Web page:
A panel composed of members of the university's music department selected the composition submitted by Ethelred Lundy "Epp" Sykes from more than a dozen songs that were submitted.
Sykes - an engineering student who was also the editor of The Crimson White -
was awarded the $50 prize provided the magazine and "Messrs. Carmer, Friedman and Pickens." The song was unveiled in the May 1926 edition of the Rammer Jammer with the admonition:
"RAMMER-JAMMER has no power to make the student body accept the song. We do ask that the song be played on every occasion in which a battle march is needed, and, if it is liked, for the students to accept it."
Sykes attended Alabama on a four year engineering scholarship from the Alabama Power Company after coming in second for a scholarship offered by the Birmingham News. After graduating in 1926, Sykes studied law for a year at UA then became an account executive with Sparrow Advertising Agency in Birmingham.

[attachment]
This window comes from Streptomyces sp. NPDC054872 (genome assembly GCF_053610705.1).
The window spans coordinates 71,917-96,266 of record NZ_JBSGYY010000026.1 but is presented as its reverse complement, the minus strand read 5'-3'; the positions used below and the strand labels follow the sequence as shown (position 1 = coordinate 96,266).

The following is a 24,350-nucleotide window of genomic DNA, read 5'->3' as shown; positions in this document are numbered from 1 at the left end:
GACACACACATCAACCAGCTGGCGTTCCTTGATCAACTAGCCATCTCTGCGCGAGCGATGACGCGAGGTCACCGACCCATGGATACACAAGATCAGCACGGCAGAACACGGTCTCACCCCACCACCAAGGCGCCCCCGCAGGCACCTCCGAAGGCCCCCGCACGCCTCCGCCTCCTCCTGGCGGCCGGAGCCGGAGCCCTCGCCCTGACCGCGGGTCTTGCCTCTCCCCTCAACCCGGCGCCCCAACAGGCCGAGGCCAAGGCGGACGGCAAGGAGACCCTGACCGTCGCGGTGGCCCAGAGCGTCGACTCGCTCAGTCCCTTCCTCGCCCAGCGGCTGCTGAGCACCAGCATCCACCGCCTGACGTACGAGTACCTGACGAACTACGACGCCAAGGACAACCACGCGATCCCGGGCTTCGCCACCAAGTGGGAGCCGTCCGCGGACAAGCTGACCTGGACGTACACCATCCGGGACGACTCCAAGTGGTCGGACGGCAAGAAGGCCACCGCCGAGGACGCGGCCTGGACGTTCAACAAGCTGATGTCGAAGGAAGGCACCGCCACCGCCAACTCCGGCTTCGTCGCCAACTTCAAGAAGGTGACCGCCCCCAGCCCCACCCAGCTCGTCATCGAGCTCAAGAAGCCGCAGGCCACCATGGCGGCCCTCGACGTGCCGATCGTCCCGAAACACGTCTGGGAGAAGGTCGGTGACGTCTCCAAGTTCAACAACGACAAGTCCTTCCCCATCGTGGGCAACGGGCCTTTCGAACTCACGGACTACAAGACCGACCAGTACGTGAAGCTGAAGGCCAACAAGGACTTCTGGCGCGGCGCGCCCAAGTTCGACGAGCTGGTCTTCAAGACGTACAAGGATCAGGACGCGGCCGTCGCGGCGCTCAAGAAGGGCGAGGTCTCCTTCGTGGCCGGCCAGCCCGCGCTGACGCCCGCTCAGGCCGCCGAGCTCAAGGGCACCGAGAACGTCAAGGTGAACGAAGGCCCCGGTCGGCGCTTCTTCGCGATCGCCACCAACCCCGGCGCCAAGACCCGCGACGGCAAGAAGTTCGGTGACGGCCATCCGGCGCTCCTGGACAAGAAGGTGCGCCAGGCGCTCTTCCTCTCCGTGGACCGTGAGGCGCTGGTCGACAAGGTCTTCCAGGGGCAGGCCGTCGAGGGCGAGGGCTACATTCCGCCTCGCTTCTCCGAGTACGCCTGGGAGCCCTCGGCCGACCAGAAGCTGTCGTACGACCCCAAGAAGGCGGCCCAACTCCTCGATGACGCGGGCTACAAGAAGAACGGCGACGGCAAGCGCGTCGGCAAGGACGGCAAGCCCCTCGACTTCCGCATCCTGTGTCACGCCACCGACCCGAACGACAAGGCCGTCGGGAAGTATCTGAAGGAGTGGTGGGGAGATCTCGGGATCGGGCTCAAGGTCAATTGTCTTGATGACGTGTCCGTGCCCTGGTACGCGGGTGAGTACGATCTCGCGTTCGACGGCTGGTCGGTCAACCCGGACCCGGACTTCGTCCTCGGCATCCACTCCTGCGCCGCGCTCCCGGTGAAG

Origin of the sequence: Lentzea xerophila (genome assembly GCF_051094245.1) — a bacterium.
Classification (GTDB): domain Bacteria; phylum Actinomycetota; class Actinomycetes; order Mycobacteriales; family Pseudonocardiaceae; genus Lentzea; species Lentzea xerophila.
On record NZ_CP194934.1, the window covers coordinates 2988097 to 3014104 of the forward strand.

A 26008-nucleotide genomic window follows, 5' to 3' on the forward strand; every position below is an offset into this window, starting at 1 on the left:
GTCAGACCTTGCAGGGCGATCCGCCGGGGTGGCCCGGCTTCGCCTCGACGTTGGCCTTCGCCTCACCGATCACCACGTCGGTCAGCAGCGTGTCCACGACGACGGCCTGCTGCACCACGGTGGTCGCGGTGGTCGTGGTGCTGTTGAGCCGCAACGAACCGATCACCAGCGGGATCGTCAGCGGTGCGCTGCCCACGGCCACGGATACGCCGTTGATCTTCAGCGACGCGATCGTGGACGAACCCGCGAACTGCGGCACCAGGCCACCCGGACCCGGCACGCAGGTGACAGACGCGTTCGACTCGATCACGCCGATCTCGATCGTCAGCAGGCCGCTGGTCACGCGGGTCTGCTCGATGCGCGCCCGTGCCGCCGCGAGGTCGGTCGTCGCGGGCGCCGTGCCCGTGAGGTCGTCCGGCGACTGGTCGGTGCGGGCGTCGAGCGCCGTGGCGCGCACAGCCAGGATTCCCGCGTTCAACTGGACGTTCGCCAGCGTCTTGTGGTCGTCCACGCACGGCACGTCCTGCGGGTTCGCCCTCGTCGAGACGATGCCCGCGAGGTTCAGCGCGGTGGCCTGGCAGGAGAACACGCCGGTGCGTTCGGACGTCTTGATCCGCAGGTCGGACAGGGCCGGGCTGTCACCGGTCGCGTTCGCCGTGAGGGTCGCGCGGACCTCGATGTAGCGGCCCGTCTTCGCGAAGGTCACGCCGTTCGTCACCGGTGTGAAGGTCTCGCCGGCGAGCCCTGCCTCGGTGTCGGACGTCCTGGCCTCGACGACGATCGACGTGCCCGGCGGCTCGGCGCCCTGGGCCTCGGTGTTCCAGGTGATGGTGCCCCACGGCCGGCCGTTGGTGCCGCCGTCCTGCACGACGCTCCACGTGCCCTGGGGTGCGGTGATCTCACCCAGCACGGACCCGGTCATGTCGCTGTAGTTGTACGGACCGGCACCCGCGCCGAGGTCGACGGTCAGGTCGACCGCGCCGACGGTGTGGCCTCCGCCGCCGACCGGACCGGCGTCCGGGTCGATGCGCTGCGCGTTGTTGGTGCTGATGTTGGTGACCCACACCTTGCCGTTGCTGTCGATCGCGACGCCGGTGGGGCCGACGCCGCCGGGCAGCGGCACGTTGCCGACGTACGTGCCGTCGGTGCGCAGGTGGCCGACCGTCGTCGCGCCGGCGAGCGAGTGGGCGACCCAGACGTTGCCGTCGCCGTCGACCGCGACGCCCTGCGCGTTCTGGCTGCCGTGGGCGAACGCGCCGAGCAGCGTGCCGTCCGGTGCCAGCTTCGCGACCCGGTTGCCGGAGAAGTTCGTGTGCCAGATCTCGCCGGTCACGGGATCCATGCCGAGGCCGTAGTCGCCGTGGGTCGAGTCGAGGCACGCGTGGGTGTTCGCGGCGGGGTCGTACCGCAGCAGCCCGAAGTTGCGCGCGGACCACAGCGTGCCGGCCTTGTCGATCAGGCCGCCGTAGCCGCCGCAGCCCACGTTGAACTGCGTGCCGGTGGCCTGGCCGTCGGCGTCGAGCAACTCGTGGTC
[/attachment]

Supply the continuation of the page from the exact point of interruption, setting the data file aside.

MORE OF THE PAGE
In 1940 Sykes was called into active duty by the U.S. Air Force. He served in both World War II and the Korea conflict, eventually rising to the rank of Brigadier General. In 1947 he donated the copyright and future royalties of "Yea Alabama" to the University of Alabama. He died on July 1, 1967.